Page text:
Just over a week ago I was in my garden at Wanaka, savouring the simple pleasures of zucchini and sweetcorn picked fresh at the end of a New Zealand summer. Then within hours I was kersmack in the heart of a London winter, rugged up in my winter woollies to dig parsnips (the cold makes them exceptionally sweet) from the almost frozen ground of my friend Bridgey’s garden near Banbury (remember the nursery rhyme ‘Ride a cock horse to Banbury Cross’?). Everything – the air, the soil and the water – was so cold that was hard to believe that back home there were sun-ripened tomatoes for the picking in my Wanaka garden. And also quite surreal that in London everything felt normal, and yet back home lives were being turned upside down by the horrors of last Tuesday’s earthquake in Christchurch. Everyone I met in the UK really felt for the people of Christchurch – when they saw it on the news it looked so much like an English city, with people just like them. Life can be so random.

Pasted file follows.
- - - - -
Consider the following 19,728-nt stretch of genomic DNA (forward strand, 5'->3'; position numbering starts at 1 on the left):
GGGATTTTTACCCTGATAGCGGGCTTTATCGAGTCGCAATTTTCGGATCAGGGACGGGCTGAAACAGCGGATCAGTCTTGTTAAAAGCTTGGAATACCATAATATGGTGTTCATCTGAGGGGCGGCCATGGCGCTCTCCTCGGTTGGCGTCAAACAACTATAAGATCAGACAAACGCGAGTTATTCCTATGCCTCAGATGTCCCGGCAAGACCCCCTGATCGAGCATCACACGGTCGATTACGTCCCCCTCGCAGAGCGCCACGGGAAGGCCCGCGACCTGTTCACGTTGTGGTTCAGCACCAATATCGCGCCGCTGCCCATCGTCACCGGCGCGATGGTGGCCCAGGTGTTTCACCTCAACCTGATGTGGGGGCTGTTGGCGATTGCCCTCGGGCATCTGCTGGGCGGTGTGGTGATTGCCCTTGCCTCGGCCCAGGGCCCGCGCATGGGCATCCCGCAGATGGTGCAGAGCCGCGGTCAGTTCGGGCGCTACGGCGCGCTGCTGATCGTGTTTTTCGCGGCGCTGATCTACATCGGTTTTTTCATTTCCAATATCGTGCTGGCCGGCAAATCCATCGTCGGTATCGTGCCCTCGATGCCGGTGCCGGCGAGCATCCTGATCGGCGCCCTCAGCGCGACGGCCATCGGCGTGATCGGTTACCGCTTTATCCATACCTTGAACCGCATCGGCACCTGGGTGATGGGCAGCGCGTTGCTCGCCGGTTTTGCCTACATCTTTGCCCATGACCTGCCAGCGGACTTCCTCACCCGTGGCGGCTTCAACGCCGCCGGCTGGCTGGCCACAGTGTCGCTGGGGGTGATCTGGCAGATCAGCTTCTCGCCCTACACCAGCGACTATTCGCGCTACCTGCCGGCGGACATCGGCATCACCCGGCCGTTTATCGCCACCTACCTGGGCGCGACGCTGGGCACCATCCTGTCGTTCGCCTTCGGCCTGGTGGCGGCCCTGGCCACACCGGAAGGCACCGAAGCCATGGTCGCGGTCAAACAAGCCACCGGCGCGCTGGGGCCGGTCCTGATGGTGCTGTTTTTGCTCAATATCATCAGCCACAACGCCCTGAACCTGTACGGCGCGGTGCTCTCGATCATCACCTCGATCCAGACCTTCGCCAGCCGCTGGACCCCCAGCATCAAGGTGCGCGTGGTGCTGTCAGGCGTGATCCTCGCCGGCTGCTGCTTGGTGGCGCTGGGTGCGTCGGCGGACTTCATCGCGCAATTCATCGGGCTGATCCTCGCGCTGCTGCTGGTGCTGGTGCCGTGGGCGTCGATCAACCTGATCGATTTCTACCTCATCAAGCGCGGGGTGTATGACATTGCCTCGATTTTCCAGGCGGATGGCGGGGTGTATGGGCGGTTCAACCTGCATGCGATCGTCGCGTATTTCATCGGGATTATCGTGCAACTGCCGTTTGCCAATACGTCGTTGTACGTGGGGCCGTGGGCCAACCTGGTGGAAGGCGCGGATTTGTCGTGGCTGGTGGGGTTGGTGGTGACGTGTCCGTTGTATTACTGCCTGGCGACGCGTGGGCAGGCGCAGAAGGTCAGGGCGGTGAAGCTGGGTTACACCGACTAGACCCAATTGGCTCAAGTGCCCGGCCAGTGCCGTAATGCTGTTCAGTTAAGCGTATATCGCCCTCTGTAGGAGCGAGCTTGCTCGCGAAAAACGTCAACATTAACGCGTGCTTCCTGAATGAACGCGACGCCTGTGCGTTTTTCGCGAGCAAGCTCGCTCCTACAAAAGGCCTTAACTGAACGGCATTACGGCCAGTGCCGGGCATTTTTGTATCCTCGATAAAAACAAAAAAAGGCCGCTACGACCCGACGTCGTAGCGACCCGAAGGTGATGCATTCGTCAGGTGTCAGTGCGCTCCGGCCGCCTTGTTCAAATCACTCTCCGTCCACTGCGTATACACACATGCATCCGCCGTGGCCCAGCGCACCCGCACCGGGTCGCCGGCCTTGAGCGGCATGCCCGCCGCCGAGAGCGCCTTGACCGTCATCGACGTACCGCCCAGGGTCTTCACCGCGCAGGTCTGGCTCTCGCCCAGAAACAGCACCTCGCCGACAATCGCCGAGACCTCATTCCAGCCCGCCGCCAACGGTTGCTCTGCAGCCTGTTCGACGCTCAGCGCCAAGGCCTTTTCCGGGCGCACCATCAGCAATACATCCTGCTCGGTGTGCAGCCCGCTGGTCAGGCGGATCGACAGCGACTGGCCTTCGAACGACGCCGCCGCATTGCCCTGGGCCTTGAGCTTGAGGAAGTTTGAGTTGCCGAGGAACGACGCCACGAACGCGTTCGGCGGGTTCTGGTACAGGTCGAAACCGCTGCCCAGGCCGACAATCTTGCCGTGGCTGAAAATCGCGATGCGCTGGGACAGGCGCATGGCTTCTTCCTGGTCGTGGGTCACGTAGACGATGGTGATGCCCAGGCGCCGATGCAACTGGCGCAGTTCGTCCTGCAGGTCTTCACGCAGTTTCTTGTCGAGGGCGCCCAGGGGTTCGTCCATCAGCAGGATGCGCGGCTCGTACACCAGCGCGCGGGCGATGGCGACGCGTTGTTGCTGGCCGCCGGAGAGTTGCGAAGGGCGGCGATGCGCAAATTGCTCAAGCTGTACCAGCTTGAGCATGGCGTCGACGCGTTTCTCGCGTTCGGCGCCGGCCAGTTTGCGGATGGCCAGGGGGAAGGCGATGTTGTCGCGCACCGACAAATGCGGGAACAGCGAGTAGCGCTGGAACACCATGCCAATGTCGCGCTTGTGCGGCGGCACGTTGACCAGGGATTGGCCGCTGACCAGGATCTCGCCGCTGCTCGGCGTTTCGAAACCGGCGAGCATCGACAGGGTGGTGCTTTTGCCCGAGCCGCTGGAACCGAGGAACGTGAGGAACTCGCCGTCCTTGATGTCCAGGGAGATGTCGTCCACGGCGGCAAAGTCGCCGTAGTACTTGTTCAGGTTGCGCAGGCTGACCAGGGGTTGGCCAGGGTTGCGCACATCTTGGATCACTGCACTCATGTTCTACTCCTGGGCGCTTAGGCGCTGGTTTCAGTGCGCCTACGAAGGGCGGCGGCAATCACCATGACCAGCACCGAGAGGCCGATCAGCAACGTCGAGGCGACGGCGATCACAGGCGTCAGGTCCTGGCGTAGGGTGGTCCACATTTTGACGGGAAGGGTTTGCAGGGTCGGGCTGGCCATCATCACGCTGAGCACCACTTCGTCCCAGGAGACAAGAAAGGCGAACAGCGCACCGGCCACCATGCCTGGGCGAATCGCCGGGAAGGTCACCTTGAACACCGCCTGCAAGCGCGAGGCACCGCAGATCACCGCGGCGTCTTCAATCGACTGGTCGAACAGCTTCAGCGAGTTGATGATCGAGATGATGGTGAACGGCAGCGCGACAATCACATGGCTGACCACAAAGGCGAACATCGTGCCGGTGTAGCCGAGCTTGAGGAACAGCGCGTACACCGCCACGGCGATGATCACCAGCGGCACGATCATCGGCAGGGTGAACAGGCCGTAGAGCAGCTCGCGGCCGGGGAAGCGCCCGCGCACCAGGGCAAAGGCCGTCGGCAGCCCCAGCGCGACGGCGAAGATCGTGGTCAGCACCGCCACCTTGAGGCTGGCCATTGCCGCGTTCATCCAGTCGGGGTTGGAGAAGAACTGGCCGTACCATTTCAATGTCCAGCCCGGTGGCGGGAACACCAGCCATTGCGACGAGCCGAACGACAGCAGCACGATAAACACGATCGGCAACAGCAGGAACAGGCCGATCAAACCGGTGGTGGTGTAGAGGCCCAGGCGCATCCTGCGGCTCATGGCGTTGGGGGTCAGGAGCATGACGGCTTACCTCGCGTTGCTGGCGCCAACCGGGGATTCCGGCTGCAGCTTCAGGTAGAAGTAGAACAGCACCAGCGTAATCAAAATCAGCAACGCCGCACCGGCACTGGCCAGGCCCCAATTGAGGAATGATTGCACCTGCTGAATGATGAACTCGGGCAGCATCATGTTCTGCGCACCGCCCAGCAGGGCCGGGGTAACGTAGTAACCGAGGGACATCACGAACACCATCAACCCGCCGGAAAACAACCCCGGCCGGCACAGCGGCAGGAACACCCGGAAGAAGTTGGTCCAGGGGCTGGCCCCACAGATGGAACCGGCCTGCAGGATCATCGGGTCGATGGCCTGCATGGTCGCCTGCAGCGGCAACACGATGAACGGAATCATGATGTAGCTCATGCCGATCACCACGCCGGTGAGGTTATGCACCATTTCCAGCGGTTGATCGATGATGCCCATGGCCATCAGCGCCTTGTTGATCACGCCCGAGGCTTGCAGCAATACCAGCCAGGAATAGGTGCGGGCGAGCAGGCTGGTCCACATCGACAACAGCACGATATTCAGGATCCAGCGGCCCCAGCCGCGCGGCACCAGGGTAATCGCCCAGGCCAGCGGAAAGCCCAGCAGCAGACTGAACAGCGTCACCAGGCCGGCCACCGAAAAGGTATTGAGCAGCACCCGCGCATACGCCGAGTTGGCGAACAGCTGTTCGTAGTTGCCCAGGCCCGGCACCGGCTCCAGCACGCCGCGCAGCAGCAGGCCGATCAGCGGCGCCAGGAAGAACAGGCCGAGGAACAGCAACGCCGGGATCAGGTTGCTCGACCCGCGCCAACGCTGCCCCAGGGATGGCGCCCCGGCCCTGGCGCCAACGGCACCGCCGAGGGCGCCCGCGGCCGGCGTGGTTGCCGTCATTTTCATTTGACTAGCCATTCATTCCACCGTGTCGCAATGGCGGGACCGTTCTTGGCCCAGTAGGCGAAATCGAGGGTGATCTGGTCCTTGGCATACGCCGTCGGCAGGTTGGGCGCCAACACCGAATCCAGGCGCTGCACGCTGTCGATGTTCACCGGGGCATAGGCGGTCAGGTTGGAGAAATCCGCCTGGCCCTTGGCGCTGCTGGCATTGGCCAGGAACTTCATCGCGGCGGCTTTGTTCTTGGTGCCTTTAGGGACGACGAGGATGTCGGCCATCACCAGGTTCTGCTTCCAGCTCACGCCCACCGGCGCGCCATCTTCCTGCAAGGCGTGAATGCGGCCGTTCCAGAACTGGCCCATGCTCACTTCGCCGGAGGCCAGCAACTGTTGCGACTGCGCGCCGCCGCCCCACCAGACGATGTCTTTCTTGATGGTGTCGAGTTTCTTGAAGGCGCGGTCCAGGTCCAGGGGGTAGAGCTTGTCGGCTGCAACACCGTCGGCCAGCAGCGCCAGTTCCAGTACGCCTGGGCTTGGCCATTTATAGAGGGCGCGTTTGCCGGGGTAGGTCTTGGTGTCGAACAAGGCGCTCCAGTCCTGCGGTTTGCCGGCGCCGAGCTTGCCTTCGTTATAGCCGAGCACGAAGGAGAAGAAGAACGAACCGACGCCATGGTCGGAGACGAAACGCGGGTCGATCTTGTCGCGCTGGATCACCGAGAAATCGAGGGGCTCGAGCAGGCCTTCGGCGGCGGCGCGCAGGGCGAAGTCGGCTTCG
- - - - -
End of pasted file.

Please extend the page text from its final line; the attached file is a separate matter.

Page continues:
It seemed to me that many people outside of New Zealand think the entire country is physically affected by the earthquake. It would be an even bigger tragedy if overseas visitors decided not to come to New Zealand because of the scenes they've seen on the internet and on television, so I hope Tourism New Zealand can quickly get the message out that it is only the immediate Christchurch area that has been devastated – everywhere else is untouched. For example, the distance between Christchurch and Queenstown, which is the nearest international airport to my little cabin on the shores of Lake Wanaka (where my TV series Annabel Langbein The Free Range Cook is filmed), is the same as the distance between London and Paris - about 340km. I have no doubt that my tomato plants will still be standing when I get back.
Our hearts go out to our Cantabrian cousins, but other than donating to the relief effort, the best way we can help them rebuild their city and their lives is to go on doing what we do in what is going to be a big year for New Zealand as we host the Rugby World Cup in September and October. We are waiting to hear about plans for the rugby matches that were scheduled to be held in Christchurch, which was going to host the English team for much of the tournament. The government is thinking of putting cruise liners at the Christchurch port (Lyttleton) to accommodate the Barmy Army and other spectators so the show can go on. Fingers crossed - the people of Christchurch certainly need something to look forward to.